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United States of America v. Joe Valencia Gonzales Ii

UNITED STATES DISTRICT COURT SOUTHERN DISTRICT OF CALIFORNIA


October 18, 2012

UNITED STATES OF AMERICA,
PLAINTIFF,
v.
JOE VALENCIA GONZALES II,
DEFENDANT.

The opinion of the court was delivered by: Hon. Michael M. Anello United States District Judge

ORDER DENYING DEFENDANT'S MOTION TO VACATE PURSUANT TO 28 U.S.C. § 2255; [Doc. No. 43] DECLINING TO ISSUE CERTIFICATE OF APPEALABILITY

Defendant Joe Valencia Gonzales II collaterally challenges his criminal conviction pursuant to Title 28 of the United States Code, section 2255, arguing he received ineffective assistance of counsel. After initial review, the Court ordered the government to respond to Defendant's motion. See Doc. No. 44. The government filed a response, to which Defendant replied. See Doc. Nos. 45, 46. For the reasons set forth below, the Court DENIES Defendant's motion.

BACKGROUND

On January 13, 2011, pursuant to a written plea agreement, Defendant pleaded guilty to a single count Information charging him with distributing images of minors engaged in sexually explicit conduct in violation of Title 18 of the United States Code, section 2252(a)(2). See Plea Agreement, Doc. No. 21. In exchange for Defendant's plea, the government agreed not to seek an indictment for additional counts of receipt and/or distribution of child pornography or advertising, which carried a mandatory minimum sentence of fifteen years in custody. See id. at 2. In the plea agreement, Defendant attested that he had "fully discussed the facts of this case with defense counsel" and "consulted with counsel and is satisfied with counsel's representation." Id. at 4, 14. Defendant initialed each page of the plea agreement, and signed his name under penalty of perjury. Id. at 14.

Subsequent to a plea colloquy on December 21, 2010, the assigned magistrate judge issued findings that Defendant understood he was giving up his rights, admitted to a sufficient factual basis for his plea, and that he otherwise understood the plea agreement in its entirety. See Doc. No. 22. The magistrate judge further found that Defendant was competent to enter the plea and that Defendant's plea was knowing and voluntary. Id. at 2. On January 27, 2011, this Court accepted Defendant's guilty plea. See Doc. No. 24. The Court sentenced Defendant on June 27, 2011, to 72 months imprisonment, 15 years of supervised release, and a $100 penalty assessment. See Judgment, Doc. No. 35.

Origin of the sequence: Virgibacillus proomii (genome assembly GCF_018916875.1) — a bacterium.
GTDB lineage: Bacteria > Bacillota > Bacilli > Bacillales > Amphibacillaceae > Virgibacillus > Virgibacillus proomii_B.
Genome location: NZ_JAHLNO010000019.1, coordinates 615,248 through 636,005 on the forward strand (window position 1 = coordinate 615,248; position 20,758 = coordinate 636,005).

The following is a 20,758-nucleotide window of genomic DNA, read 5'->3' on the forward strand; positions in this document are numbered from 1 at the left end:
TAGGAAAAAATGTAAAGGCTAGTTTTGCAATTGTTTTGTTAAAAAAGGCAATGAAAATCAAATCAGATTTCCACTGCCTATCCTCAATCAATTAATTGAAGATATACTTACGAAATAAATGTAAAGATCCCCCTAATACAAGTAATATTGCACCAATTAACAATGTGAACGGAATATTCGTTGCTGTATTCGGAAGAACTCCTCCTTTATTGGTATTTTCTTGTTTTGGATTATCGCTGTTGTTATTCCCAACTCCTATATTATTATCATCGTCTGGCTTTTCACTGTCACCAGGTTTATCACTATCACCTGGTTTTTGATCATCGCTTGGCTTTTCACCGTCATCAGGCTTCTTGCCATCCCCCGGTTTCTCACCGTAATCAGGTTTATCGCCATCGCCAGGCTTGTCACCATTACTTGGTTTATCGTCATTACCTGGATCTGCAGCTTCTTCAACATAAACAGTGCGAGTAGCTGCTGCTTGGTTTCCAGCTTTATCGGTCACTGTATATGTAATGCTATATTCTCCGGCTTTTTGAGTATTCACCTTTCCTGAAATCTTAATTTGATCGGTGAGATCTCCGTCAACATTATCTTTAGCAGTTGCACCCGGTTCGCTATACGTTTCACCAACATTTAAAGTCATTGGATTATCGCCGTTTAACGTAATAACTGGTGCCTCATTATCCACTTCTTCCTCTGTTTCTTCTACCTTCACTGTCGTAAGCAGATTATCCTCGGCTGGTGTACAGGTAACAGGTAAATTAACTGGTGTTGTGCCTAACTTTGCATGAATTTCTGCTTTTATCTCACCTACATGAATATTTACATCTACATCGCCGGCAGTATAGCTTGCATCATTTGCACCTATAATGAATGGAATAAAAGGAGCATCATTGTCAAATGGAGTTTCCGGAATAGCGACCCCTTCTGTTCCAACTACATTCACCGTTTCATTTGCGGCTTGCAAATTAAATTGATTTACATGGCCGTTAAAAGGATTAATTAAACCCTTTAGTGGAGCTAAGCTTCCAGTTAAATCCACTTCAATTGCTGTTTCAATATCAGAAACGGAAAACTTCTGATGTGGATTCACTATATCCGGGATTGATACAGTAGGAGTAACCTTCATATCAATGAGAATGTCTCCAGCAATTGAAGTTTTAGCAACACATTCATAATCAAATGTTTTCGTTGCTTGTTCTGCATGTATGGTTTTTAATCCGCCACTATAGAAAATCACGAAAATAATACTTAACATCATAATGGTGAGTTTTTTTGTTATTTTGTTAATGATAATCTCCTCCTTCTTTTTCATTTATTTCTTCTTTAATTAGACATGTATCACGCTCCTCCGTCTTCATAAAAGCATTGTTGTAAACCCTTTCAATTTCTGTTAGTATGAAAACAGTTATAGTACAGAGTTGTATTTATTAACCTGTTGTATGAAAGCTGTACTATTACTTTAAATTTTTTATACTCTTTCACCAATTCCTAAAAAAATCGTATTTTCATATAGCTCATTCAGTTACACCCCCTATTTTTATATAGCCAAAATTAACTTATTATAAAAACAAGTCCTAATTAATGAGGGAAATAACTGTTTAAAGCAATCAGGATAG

DISCUSSION

1. Legal Standard

Section 2255 provides, in relevant part: A prisoner in custody under sentence of a court established by Act of Congress claiming the right to be released upon the ground that the sentence was imposed in violation of the Constitution or laws of the United States, or that the court was without jurisdiction to impose such sentence, or that the sentence was in excess of the maximum authorized by law, or is otherwise subject to collateral attack, may move the court which imposed the sentence to vacate, set aside or correct the sentence.

28 U.S.C. § 2255(a). Defendant moves to vacate his conviction based on two grounds: (1) ineffective assistance of counsel for failing to investigate an insanity defense or prepare adequately during the post-plea, pre-sentencing phase of the case, and (2) ineffective assistance of counsel for failing to communicate with Defendant's naval lawyer or to assist with Defendant's "naval defense."*fn1

To prevail on an ineffective assistance of counsel claim, a defendant must demonstrate that (1) counsel's performance was deficient; and (2) counsel's deficient performance prejudiced the defense. Strickland v. Washington, 466 U. S. 668, 687 (1984). There is a "strong presumption that counsel's conduct falls within the wide range of acceptable professional assistance." Id. at 689. To demonstrate prejudice arising from ineffective assistance in the plea process, the defendant must "show that there is a reasonable probability that, but for counsel's errors, he would not have pleaded guilty and would have insisted on going to trial." Hill v. Lockhart, 474 U.S. 52, 59 (1985).

Of particular relevance here, defense counsel has a "duty to make reasonable investigations or to make a reasonable decision that makes particular investigations unnecessary." Strickland, 466 U.S. at 691. Counsel must, "at a minimum, conduct a reasonable investigation enabling him to make informed decisions about how best to represent his client." Hendricks v. Calderon, 70 F.3d 1032, 1035 (9th Cir. 1995), quoting Sanders v. Ratelle, 21 F.3d 1446, 1456 (9th Cir. 1994) (internal citation and quotations omitted).

2. Analysis